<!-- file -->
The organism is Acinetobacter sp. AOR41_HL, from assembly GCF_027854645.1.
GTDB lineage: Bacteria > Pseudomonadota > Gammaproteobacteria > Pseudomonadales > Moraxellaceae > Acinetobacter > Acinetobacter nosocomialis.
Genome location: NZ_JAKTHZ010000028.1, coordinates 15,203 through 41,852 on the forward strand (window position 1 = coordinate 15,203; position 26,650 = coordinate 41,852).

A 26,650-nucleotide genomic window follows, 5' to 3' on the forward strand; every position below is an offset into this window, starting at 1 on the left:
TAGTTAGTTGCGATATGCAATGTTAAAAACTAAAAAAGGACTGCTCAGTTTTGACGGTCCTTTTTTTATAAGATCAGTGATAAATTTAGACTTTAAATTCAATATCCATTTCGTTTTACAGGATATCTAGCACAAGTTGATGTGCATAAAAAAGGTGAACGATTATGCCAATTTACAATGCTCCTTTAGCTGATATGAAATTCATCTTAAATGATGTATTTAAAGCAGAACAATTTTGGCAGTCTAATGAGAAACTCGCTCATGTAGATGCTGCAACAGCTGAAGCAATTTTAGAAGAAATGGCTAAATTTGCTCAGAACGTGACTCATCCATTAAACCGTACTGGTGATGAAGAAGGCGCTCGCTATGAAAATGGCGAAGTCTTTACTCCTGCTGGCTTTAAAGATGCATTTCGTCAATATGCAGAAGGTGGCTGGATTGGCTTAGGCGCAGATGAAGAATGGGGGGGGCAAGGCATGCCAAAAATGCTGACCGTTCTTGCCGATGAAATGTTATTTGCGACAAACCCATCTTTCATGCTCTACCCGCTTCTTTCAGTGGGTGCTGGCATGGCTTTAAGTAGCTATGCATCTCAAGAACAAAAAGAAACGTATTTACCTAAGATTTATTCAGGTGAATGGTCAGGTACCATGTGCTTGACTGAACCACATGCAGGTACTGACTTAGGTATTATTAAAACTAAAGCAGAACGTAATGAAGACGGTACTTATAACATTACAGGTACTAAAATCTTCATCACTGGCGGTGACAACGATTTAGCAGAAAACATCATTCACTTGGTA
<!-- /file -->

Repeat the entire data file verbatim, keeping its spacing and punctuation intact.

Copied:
The organism is Acinetobacter sp. AOR41_HL, from assembly GCF_027854645.1.
GTDB lineage: Bacteria > Pseudomonadota > Gammaproteobacteria > Pseudomonadales > Moraxellaceae > Acinetobacter > Acinetobacter nosocomialis.
Genome location: NZ_JAKTHZ010000028.1, coordinates 15,203 through 41,852 on the forward strand (window position 1 = coordinate 15,203; position 26,650 = coordinate 41,852).

A 26,650-nucleotide genomic window follows, 5' to 3' on the forward strand; every position below is an offset into this window, starting at 1 on the left:
TAGTTAGTTGCGATATGCAATGTTAAAAACTAAAAAAGGACTGCTCAGTTTTGACGGTCCTTTTTTTATAAGATCAGTGATAAATTTAGACTTTAAATTCAATATCCATTTCGTTTTACAGGATATCTAGCACAAGTTGATGTGCATAAAAAAGGTGAACGATTATGCCAATTTACAATGCTCCTTTAGCTGATATGAAATTCATCTTAAATGATGTATTTAAAGCAGAACAATTTTGGCAGTCTAATGAGAAACTCGCTCATGTAGATGCTGCAACAGCTGAAGCAATTTTAGAAGAAATGGCTAAATTTGCTCAGAACGTGACTCATCCATTAAACCGTACTGGTGATGAAGAAGGCGCTCGCTATGAAAATGGCGAAGTCTTTACTCCTGCTGGCTTTAAAGATGCATTTCGTCAATATGCAGAAGGTGGCTGGATTGGCTTAGGCGCAGATGAAGAATGGGGGGGGCAAGGCATGCCAAAAATGCTGACCGTTCTTGCCGATGAAATGTTATTTGCGACAAACCCATCTTTCATGCTCTACCCGCTTCTTTCAGTGGGTGCTGGCATGGCTTTAAGTAGCTATGCATCTCAAGAACAAAAAGAAACGTATTTACCTAAGATTTATTCAGGTGAATGGTCAGGTACCATGTGCTTGACTGAACCACATGCAGGTACTGACTTAGGTATTATTAAAACTAAAGCAGAACGTAATGAAGACGGTACTTATAACATTACAGGTACTAAAATCTTCATCACTGGCGGTGACAACGATTTAGCAGAAAACATCATTCACTTGGTA